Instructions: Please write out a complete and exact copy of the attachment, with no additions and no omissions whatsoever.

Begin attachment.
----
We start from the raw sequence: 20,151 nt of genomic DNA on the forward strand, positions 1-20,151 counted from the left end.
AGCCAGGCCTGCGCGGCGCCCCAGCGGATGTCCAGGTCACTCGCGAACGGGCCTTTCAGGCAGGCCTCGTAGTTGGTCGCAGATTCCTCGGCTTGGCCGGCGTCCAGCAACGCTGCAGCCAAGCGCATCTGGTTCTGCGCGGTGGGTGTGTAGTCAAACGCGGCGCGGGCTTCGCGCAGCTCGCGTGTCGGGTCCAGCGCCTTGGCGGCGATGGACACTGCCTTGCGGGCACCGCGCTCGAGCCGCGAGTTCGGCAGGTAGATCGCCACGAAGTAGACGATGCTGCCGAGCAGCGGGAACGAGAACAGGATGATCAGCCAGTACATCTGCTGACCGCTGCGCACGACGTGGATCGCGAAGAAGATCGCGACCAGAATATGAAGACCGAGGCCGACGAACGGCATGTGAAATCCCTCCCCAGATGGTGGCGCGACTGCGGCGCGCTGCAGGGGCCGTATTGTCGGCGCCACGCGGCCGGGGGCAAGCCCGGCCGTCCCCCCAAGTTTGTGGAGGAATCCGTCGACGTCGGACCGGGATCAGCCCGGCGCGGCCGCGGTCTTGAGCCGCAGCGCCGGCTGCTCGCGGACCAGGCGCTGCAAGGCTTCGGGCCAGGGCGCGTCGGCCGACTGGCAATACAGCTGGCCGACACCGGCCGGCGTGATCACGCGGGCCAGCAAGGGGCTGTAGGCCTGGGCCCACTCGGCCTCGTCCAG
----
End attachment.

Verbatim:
We start from the raw sequence: 20,151 nt of genomic DNA on the forward strand, positions 1-20,151 counted from the left end.
AGCCAGGCCTGCGCGGCGCCCCAGCGGATGTCCAGGTCACTCGCGAACGGGCCTTTCAGGCAGGCCTCGTAGTTGGTCGCAGATTCCTCGGCTTGGCCGGCGTCCAGCAACGCTGCAGCCAAGCGCATCTGGTTCTGCGCGGTGGGTGTGTAGTCAAACGCGGCGCGGGCTTCGCGCAGCTCGCGTGTCGGGTCCAGCGCCTTGGCGGCGATGGACACTGCCTTGCGGGCACCGCGCTCGAGCCGCGAGTTCGGCAGGTAGATCGCCACGAAGTAGACGATGCTGCCGAGCAGCGGGAACGAGAACAGGATGATCAGCCAGTACATCTGCTGACCGCTGCGCACGACGTGGATCGCGAAGAAGATCGCGACCAGAATATGAAGACCGAGGCCGACGAACGGCATGTGAAATCCCTCCCCAGATGGTGGCGCGACTGCGGCGCGCTGCAGGGGCCGTATTGTCGGCGCCACGCGGCCGGGGGCAAGCCCGGCCGTCCCCCCAAGTTTGTGGAGGAATCCGTCGACGTCGGACCGGGATCAGCCCGGCGCGGCCGCGGTCTTGAGCCGCAGCGCCGGCTGCTCGCGGACCAGGCGCTGCAAGGCTTCGGGCCAGGGCGCGTCGGCCGACTGGCAATACAGCTGGCCGACACCGGCCGGCGTGATCACGCGGGCCAGCAAGGGGCTGTAGGCCTGGGCCCACTCGGCCTCGTCCAG